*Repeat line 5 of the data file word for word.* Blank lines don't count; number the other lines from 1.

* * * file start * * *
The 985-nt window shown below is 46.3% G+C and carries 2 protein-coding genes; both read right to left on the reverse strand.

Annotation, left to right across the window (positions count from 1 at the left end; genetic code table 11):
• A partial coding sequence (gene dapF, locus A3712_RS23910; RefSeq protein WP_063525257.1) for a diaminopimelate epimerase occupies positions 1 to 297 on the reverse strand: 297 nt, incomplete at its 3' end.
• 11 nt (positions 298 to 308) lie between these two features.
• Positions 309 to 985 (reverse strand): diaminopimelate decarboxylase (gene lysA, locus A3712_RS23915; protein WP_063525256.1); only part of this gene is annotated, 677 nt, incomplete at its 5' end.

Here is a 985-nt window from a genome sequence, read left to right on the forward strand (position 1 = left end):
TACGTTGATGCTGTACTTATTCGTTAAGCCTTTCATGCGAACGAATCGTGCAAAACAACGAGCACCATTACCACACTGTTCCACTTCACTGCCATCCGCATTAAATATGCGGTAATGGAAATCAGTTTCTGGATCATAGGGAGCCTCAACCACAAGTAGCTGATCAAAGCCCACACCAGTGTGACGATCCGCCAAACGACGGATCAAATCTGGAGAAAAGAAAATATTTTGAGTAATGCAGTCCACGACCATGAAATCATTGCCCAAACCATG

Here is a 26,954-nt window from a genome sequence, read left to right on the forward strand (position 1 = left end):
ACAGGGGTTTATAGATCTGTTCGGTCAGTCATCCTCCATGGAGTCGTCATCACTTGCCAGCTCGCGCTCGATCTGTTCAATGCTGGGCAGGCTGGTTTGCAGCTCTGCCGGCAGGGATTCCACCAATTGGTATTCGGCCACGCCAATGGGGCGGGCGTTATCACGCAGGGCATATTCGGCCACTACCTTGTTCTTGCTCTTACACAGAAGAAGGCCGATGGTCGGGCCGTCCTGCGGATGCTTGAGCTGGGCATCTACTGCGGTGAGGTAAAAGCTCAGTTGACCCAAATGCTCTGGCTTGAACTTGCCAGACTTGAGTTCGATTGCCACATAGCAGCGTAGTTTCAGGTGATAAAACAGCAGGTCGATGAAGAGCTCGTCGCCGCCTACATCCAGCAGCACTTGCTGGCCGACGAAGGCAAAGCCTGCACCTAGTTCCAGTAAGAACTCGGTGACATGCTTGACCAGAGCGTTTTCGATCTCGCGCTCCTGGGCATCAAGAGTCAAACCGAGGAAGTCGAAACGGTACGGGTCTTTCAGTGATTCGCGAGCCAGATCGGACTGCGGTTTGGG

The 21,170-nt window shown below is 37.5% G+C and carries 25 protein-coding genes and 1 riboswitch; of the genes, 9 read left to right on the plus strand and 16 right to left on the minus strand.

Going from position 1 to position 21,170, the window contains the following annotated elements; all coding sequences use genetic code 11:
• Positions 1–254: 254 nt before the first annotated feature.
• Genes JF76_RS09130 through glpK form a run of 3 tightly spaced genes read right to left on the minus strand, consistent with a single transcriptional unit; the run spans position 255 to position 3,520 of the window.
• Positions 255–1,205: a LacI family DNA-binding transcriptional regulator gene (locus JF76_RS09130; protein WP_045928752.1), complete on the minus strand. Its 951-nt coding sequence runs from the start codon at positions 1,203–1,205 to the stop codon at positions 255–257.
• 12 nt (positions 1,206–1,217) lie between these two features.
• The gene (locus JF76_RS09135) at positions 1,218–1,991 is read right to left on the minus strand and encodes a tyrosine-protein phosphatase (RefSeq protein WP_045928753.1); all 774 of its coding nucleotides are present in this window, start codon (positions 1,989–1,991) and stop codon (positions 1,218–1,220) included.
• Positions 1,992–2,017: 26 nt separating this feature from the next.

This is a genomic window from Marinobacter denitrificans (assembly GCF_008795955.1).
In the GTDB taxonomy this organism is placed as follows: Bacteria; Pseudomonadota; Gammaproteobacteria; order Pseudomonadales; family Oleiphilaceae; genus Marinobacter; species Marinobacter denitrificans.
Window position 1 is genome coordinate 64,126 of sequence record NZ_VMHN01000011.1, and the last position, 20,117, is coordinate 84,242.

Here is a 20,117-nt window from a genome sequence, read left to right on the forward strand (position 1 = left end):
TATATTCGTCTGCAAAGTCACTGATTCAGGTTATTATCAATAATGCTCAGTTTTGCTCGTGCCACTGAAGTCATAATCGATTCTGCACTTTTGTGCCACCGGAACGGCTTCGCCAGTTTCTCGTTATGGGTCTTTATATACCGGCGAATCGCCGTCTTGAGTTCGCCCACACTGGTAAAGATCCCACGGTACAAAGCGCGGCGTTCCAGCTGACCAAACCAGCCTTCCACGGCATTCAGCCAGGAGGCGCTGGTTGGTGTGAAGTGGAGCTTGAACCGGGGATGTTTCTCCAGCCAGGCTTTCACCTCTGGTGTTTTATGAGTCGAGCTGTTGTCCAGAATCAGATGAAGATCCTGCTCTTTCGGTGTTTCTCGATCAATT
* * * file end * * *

• Positions 309 to 985 (reverse strand): diaminopimelate decarboxylase (gene lysA, locus A3712_RS23915; protein WP_063525256.1); only part of this gene is annotated, 677 nt, incomplete at its 5' end.